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SAF key to decarbonising aviation sector

Refining companies focus on sustainable fuels: new plants in Europe

Planet Earth has entered what could be called the climate change era. It is the spirit of the times. Although the aviation industry produces about 2% of global CO2 emissions, aircraft are currently still among the most polluting modes of transport. In fact, unlike ships, trains and buses, new propulsion technologies such as electric batteries and hydrogen for aircraft are in the distant future. Therefore, Sustainable Aviation Fuel (Saf) could have a key role in closing this gap by reducing the use of fuels based on petroleum refining.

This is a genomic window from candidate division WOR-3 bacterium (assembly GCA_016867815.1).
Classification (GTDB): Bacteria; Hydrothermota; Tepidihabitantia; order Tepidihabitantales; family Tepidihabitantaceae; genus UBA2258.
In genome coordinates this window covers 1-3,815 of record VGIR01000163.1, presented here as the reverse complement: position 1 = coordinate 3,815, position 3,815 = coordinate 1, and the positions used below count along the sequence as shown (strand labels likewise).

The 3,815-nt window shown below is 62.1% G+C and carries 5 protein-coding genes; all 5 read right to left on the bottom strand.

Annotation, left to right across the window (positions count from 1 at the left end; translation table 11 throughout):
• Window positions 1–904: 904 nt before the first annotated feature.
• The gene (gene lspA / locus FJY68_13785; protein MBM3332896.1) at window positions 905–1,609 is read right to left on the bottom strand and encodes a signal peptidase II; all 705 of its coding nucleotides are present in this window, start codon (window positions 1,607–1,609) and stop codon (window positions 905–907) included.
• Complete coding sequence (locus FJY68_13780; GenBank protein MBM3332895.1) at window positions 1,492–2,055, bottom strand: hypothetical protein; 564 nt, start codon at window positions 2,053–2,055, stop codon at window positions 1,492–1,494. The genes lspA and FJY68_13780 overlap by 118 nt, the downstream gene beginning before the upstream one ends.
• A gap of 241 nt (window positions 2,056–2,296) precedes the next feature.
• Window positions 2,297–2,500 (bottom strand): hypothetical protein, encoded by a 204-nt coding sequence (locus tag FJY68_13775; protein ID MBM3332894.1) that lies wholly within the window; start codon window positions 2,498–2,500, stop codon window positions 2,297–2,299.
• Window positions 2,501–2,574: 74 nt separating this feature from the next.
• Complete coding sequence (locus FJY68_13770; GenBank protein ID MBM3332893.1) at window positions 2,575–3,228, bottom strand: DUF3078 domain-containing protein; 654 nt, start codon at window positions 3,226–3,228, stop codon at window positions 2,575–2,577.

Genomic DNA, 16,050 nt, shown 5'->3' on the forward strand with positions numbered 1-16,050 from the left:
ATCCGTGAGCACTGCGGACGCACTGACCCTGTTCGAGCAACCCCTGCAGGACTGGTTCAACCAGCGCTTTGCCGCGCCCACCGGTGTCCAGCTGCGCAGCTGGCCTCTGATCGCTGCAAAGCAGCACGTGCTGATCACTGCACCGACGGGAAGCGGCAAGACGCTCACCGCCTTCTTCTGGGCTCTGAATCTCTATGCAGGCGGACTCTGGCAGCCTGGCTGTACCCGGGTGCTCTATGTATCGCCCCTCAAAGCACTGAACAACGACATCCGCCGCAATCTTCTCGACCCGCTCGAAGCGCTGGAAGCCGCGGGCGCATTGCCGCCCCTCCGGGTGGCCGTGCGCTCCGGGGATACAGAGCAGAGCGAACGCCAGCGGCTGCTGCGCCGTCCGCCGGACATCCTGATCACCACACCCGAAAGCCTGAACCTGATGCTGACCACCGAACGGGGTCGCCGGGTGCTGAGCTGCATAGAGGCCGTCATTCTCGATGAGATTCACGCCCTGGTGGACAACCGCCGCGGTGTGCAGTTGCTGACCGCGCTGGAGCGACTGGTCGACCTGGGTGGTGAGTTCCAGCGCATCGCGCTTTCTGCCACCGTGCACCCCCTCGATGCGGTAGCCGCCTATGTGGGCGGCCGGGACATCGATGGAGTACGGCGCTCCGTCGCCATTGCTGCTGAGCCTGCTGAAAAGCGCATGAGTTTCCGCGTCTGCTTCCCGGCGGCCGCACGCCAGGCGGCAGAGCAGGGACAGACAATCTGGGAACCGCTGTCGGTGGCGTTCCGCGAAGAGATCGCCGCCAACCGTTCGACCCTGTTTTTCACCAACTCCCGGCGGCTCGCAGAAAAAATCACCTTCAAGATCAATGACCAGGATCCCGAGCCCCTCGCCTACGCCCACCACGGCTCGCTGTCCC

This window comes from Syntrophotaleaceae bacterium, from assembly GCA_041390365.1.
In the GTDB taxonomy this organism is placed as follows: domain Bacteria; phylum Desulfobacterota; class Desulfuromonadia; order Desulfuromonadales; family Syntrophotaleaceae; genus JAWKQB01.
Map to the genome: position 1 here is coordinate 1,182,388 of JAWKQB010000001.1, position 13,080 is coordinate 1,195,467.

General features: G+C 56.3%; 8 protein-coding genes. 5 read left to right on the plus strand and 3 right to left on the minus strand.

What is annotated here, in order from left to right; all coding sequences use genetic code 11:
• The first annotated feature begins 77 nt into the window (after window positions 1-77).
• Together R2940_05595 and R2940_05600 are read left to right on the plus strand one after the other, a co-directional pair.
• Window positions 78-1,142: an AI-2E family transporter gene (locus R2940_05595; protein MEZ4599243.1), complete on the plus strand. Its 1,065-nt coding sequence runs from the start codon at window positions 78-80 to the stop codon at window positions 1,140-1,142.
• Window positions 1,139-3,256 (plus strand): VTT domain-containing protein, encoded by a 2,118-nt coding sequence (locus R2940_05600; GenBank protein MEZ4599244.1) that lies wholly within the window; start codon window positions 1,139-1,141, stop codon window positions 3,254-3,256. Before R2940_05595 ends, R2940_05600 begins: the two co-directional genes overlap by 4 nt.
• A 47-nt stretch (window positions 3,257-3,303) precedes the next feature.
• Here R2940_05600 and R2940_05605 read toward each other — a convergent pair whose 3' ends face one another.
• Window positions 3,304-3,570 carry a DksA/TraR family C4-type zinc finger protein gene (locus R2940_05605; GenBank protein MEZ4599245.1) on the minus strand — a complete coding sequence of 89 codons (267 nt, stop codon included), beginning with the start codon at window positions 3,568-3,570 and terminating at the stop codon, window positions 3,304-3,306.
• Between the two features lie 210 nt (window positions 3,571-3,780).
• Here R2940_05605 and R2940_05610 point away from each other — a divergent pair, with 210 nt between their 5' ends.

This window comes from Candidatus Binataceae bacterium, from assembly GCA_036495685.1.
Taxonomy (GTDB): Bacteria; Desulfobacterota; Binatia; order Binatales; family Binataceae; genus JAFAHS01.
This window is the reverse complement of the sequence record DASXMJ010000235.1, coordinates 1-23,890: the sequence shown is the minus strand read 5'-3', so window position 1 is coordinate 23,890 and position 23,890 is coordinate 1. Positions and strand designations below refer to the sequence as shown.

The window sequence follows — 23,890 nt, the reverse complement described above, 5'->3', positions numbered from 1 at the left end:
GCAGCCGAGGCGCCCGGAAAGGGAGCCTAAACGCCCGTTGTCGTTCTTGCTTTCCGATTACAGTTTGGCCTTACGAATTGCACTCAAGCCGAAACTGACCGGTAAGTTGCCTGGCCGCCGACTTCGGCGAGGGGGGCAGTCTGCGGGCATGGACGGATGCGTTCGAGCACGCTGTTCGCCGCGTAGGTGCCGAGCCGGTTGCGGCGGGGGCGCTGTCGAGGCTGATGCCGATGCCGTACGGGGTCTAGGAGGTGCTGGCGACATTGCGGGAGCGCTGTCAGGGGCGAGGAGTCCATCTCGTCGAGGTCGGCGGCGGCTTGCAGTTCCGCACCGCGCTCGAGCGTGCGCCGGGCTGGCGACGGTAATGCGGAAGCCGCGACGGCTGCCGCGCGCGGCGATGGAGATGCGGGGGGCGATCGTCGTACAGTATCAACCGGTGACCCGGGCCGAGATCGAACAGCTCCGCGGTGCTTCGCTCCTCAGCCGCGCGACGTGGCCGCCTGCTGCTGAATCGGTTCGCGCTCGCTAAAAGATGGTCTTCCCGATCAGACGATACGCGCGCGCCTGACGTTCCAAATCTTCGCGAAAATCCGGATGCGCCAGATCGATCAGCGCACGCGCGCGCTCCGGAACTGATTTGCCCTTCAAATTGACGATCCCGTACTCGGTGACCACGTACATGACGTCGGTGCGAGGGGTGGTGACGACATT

This prospect fuels the goals of Dutch Shell, which will produce more than 800,000 tons of renewable fuels (half of which will likely be Saf) at a new plant in Rotterdam that will come on-line in 2024. This will roughly cover EU demand. Finland's Neste Oyj also aims to produce about 1.5 million tons of Saf by 2025. 

The high cost of this fuel remains the biggest obstacle for aviation implementation: prices are 3-5 times higher. In any case, under current legislation, commercial jets are designed to run on blends of up to 50% conventional fossil fuels. This means that the European Union's 2030 target of using 5% Saf fuel (today it is less than 1%) lacks ambition.

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AVIONEWS - World Aeronautical Press Agency
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